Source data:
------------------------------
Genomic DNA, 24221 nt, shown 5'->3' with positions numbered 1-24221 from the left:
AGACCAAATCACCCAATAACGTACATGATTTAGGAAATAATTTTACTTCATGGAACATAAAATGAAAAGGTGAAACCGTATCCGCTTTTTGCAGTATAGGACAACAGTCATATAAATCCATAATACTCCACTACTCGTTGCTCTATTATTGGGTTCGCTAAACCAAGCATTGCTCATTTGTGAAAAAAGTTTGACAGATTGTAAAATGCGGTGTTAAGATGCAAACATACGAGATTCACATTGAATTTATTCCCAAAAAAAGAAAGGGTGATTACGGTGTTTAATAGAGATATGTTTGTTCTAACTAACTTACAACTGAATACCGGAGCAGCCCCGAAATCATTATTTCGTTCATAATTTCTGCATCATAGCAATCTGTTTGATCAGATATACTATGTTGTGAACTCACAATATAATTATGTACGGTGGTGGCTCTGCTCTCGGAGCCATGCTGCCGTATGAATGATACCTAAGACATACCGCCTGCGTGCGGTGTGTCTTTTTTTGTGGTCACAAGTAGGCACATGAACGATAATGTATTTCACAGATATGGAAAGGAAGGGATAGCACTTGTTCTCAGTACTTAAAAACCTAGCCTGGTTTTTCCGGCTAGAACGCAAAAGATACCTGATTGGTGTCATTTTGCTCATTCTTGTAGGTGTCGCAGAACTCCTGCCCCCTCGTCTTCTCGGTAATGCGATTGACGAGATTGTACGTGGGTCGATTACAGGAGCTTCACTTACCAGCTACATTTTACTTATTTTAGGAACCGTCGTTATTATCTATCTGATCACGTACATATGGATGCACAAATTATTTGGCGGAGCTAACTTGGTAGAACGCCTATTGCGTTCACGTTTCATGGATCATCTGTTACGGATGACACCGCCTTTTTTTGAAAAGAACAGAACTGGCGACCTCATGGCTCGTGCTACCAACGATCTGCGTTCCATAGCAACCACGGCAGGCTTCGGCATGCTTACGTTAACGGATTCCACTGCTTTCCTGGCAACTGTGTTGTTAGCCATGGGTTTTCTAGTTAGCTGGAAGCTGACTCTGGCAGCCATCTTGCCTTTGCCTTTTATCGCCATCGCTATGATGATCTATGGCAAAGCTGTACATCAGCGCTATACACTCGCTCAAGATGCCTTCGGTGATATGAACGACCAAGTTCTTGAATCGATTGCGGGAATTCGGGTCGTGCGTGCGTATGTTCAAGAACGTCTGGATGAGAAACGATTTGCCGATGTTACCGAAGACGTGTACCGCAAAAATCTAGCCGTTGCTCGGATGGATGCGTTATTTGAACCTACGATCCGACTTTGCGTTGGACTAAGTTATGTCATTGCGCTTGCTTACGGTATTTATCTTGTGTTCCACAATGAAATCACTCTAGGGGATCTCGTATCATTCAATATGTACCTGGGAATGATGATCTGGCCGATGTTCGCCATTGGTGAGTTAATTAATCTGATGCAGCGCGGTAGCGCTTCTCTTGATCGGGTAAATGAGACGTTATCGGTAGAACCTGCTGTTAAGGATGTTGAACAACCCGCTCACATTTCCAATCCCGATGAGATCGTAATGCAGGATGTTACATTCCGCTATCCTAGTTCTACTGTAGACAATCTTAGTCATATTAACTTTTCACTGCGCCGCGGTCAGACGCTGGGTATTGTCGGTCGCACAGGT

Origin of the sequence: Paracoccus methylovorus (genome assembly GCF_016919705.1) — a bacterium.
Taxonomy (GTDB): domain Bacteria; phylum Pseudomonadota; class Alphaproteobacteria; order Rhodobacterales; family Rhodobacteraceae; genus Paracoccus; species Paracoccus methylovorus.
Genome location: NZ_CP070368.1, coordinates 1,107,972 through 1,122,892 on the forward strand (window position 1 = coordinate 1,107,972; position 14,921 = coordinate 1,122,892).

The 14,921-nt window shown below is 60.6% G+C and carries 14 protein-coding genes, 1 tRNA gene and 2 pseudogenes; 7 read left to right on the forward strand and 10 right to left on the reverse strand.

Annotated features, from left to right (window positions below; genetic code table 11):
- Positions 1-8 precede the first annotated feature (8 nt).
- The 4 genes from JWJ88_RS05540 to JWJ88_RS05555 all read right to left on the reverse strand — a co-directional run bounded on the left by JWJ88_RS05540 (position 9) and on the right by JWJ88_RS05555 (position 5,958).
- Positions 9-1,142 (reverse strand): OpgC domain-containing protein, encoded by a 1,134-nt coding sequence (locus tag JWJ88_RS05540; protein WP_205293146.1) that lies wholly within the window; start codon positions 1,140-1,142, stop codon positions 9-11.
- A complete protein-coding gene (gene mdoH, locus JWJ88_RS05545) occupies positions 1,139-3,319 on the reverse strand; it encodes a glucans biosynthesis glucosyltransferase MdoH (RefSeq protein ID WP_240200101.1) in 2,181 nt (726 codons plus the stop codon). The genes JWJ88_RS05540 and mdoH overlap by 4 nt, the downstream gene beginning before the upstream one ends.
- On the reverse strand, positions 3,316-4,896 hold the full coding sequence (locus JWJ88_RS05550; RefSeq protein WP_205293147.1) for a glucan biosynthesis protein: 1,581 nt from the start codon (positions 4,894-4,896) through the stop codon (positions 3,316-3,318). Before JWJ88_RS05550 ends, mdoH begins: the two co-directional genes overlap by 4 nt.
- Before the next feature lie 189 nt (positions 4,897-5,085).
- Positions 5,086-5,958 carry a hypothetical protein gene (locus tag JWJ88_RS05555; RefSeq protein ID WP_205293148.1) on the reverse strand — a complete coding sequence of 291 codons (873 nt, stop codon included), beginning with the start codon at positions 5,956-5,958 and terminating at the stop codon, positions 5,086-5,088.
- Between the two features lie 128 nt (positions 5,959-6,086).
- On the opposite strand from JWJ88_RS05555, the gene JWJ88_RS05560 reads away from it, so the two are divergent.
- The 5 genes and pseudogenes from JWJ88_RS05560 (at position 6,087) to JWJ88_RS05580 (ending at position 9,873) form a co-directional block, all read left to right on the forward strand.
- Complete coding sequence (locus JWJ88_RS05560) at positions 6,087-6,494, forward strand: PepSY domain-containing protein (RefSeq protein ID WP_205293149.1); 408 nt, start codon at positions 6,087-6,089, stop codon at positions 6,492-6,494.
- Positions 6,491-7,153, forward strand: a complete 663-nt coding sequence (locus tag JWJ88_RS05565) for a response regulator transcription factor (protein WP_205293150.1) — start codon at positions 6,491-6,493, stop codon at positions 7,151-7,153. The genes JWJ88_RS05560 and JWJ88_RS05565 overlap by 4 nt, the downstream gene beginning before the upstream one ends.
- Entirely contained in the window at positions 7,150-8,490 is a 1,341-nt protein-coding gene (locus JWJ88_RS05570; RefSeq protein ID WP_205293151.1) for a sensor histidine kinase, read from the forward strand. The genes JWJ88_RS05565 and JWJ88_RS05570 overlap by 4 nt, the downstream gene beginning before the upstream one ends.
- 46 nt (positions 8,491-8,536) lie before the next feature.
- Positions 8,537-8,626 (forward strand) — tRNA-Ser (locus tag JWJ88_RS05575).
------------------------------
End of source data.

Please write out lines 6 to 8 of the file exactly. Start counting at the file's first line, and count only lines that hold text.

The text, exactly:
The 14,921-nt window shown below is 60.6% G+C and carries 14 protein-coding genes, 1 tRNA gene and 2 pseudogenes; 7 read left to right on the forward strand and 10 right to left on the reverse strand.

Annotated features, from left to right (window positions below; genetic code table 11):
- Positions 1-8 precede the first annotated feature (8 nt).